‘Good’ not great: No deal as Boehner talks to Obama about shutdown

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Jonathan Strong
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      Jonathan Strong

      Jonathan Strong, 27, is a reporter for the Daily Caller covering Congress. Previously, he was a reporter for Inside EPA where he wrote about environmental regulation in great detail, and before that a staffer for Rep. Dan Lungren (R-CA). Strong graduated from Wheaton College (IL) with a degree in political science in 2006. He is a huge fan of and season ticket holder to the Washington Capitals hockey team. Strong and his wife reside in Arlington.

Democratic President Obama and Republican House Speaker John Boehner have not reached an agreement on a spending bill to fund the government for the rest of the year according to a statement from Boehner’s office.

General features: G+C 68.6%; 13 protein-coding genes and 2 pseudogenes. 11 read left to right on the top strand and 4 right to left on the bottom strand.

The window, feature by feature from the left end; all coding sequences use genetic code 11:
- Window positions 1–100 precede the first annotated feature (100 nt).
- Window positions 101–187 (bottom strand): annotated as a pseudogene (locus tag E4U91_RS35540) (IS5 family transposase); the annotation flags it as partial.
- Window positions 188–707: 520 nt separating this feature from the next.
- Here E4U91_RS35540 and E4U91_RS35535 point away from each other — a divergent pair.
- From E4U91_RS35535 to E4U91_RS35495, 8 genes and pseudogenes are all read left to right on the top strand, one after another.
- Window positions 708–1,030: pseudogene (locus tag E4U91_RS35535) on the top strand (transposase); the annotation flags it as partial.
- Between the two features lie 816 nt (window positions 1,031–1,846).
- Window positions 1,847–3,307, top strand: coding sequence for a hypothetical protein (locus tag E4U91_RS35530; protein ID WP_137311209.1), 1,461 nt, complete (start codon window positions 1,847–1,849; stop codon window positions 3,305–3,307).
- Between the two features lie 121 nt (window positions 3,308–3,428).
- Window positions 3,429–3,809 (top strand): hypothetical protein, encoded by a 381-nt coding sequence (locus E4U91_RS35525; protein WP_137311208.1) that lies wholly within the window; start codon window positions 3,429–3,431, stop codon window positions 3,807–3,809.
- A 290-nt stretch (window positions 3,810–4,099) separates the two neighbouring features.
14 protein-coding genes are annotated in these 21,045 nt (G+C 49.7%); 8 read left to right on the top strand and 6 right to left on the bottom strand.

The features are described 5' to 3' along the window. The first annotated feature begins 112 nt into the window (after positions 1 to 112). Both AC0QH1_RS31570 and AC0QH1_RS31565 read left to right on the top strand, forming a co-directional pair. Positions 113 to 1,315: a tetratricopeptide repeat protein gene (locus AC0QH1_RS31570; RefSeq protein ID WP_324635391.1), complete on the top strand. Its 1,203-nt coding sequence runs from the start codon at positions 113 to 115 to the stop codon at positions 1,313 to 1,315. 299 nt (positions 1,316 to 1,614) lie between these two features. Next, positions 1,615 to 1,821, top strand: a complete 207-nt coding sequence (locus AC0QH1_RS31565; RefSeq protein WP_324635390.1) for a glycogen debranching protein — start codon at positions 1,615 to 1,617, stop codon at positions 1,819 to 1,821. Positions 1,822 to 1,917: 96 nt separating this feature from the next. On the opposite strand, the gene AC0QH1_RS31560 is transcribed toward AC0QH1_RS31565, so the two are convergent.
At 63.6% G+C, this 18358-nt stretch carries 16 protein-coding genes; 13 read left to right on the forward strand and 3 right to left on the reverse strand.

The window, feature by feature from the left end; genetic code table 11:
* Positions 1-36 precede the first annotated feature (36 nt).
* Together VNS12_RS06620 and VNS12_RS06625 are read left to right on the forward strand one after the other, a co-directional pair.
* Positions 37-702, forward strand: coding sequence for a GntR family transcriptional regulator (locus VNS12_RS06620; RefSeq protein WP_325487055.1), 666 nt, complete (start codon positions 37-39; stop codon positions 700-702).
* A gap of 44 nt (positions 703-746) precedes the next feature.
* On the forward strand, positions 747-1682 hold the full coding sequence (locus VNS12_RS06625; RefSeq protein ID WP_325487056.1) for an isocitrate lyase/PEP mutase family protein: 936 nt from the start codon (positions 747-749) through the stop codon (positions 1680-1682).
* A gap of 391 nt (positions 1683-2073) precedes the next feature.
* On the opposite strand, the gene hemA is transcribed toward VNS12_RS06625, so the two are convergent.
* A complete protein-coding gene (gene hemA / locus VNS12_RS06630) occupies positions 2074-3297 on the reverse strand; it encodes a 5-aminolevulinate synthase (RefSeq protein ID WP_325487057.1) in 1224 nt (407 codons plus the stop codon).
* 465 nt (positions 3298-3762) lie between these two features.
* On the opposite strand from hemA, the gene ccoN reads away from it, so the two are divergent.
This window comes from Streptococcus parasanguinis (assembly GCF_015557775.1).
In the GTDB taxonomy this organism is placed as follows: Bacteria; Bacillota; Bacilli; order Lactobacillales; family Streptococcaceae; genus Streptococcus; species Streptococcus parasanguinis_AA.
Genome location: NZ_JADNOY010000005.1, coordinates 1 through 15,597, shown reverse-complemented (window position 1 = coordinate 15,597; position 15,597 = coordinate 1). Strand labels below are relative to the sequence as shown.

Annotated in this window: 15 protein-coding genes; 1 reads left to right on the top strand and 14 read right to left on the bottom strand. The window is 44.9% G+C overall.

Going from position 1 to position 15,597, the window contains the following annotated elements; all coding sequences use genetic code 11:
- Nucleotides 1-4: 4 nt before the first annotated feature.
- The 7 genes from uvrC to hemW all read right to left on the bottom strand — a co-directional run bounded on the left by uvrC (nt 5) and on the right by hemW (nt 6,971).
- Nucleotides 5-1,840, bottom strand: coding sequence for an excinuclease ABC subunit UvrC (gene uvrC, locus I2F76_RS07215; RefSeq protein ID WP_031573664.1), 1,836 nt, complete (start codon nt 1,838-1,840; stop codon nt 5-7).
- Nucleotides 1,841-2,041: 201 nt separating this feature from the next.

“While there was a good discussion, no agreement was reached,” the statement says.

A three-week spending bill expires April 8 at which point the government will shut down.

Republicans are pushing for $61 billion in cuts while Democrats are pushing for $33 billion in cuts, however, the shape of those cuts is different and Republicans object to the Democrats’ proposed cuts as “budget gimmicks.”

Also at issue are a series of policy “riders” that restrict big swaths of the president’s domestic agenda, including Obamacare and EPA regulations.

Republicans are sitting on a one-week spending bill to allow more time to negotiate but haven’t decided whether they will bring it to the House floor. That bill would cut another $12 billion on top of $10 billion in cuts in two short-term spending bills already passed to give top party leaders time to work out a deal.

Boehner also tweeted at about 11:30 a.m., “It’s become sadly evident to me that the White House and Senate Democrats are just not serious yet about enacting real spending cuts.” The meeting with Obama was scheduled for 10:15 a.m.

Update: A spokesman for Boehner says the pessimistic tweet was “not in response” to the meeting at the White House.